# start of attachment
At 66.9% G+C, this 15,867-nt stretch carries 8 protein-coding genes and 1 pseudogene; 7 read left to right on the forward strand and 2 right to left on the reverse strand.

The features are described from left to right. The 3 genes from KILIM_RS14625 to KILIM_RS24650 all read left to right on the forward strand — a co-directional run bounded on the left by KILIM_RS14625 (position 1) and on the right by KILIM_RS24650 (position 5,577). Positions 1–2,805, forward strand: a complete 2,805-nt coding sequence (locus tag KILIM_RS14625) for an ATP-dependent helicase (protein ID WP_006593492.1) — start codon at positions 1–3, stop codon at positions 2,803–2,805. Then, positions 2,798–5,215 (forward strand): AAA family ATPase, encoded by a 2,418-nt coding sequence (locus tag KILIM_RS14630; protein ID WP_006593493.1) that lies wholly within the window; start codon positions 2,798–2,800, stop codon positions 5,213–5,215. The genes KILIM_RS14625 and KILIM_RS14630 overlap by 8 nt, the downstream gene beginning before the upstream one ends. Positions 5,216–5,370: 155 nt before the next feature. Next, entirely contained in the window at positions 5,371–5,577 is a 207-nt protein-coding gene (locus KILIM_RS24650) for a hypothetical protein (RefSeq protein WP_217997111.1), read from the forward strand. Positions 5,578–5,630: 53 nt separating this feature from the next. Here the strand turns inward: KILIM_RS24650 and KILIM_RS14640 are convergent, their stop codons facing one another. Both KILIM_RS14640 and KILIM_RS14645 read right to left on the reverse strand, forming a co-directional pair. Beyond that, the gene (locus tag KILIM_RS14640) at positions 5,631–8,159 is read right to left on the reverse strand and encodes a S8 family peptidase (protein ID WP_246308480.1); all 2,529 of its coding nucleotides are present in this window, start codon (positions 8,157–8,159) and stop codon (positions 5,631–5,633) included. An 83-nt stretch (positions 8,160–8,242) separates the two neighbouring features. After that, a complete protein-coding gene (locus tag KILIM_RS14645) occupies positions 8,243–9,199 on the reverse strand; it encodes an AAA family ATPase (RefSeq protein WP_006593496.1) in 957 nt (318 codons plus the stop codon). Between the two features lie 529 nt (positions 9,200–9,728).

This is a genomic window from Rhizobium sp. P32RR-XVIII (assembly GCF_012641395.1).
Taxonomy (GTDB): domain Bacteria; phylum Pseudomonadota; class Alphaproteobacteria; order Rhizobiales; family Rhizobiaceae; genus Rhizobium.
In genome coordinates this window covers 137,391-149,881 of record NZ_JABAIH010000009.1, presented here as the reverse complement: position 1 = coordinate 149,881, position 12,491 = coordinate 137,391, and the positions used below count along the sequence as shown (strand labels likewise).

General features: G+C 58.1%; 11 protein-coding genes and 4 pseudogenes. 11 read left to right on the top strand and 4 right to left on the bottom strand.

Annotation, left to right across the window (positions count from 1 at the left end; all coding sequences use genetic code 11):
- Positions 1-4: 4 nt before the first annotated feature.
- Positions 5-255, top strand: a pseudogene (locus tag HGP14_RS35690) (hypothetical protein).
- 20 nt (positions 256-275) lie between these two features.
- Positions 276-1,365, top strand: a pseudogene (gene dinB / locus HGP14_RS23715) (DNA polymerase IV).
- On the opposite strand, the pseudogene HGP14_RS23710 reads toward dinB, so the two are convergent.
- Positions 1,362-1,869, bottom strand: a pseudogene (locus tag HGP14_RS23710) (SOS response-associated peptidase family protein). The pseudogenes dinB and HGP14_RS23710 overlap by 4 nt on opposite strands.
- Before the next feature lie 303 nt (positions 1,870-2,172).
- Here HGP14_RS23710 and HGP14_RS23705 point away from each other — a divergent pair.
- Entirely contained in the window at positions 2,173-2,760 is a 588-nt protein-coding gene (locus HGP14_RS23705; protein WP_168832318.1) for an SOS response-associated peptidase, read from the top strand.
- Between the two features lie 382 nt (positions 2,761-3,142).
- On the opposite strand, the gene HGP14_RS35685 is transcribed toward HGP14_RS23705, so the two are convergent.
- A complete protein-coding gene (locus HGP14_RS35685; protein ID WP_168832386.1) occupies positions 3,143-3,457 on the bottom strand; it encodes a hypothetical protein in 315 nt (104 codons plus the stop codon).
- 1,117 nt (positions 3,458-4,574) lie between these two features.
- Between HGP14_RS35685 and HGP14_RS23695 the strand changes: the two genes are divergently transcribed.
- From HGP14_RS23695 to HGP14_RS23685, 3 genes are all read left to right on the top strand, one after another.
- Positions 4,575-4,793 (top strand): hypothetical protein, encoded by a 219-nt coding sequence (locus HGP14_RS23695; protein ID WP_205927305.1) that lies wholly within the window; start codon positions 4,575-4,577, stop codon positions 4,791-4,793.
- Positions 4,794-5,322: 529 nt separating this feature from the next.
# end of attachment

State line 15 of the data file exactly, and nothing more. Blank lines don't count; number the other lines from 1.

- Here HGP14_RS23710 and HGP14_RS23705 point away from each other — a divergent pair.